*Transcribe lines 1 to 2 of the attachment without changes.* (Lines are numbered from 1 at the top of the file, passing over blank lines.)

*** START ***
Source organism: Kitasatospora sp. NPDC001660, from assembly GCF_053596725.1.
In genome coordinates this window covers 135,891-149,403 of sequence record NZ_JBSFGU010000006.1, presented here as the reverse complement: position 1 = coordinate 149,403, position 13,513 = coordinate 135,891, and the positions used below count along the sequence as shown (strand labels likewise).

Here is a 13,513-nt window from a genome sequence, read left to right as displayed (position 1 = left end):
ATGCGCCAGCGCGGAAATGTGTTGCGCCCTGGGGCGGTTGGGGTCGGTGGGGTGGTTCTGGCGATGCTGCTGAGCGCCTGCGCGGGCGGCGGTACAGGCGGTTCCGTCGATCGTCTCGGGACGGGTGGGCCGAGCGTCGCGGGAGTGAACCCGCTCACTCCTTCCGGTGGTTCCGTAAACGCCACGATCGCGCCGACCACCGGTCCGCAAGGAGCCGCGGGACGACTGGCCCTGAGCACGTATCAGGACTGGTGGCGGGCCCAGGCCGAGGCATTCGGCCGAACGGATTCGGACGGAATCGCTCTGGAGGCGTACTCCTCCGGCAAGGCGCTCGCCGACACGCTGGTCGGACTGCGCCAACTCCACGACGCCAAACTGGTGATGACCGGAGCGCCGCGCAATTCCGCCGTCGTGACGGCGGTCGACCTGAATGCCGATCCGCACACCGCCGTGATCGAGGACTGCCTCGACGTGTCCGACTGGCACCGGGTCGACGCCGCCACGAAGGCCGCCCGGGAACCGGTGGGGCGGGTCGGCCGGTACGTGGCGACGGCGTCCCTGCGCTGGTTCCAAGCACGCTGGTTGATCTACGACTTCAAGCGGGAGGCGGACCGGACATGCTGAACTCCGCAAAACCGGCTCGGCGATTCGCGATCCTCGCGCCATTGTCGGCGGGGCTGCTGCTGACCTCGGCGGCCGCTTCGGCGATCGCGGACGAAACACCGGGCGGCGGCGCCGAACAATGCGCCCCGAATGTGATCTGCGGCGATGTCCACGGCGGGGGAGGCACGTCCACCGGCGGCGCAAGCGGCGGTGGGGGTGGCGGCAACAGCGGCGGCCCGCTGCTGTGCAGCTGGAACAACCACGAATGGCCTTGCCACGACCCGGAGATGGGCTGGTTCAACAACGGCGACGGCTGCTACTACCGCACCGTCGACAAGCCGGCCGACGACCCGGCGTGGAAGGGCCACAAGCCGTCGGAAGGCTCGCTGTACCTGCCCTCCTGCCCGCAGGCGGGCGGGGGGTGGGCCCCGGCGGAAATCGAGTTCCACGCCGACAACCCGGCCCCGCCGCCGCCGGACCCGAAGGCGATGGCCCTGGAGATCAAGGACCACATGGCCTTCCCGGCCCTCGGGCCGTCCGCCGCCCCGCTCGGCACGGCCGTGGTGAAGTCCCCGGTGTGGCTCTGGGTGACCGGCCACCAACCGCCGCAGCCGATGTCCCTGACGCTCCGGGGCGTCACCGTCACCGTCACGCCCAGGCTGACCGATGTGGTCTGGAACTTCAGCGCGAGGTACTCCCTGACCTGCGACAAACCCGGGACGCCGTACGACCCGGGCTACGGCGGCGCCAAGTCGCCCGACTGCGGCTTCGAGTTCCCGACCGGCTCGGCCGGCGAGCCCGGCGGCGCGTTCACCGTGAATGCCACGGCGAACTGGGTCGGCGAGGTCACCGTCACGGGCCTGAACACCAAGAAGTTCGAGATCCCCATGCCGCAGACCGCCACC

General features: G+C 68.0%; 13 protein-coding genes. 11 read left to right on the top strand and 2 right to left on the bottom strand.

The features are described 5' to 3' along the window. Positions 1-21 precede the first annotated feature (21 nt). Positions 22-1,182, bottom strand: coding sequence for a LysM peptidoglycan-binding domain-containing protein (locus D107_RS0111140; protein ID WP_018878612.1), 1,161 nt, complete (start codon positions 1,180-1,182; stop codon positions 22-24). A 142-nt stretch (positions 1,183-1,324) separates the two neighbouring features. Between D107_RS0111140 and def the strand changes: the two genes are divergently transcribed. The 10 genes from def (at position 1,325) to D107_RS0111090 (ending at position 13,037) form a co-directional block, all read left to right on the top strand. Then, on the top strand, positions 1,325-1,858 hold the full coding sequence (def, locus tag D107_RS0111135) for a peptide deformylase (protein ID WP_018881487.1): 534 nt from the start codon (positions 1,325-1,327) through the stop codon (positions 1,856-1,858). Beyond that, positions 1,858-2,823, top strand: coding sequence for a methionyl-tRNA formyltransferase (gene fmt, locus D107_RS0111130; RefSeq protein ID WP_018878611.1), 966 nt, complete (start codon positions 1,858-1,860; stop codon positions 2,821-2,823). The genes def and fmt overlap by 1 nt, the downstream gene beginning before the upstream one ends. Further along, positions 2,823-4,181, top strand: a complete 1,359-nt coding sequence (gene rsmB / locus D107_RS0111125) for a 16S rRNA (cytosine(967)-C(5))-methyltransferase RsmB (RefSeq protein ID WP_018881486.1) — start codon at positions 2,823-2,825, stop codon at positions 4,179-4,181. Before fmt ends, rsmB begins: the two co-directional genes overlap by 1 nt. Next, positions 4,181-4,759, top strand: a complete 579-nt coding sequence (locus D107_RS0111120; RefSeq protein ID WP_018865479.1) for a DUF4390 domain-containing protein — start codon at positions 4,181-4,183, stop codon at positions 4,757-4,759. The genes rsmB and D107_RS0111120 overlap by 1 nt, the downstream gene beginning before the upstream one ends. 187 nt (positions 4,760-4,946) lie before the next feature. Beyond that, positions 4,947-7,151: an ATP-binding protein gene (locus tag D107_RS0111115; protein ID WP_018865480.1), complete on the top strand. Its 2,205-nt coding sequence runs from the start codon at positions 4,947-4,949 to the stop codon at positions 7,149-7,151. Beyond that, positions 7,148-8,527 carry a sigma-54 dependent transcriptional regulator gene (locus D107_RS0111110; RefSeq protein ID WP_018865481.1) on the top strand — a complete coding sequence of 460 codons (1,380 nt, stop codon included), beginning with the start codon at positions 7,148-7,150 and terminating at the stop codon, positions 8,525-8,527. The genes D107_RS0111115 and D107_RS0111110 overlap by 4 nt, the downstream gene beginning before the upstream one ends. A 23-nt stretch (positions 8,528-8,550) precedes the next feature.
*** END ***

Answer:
Source organism: Kitasatospora sp. NPDC001660, from assembly GCF_053596725.1.
In genome coordinates this window covers 135,891-149,403 of sequence record NZ_JBSFGU010000006.1, presented here as the reverse complement: position 1 = coordinate 149,403, position 13,513 = coordinate 135,891, and the positions used below count along the sequence as shown (strand labels likewise).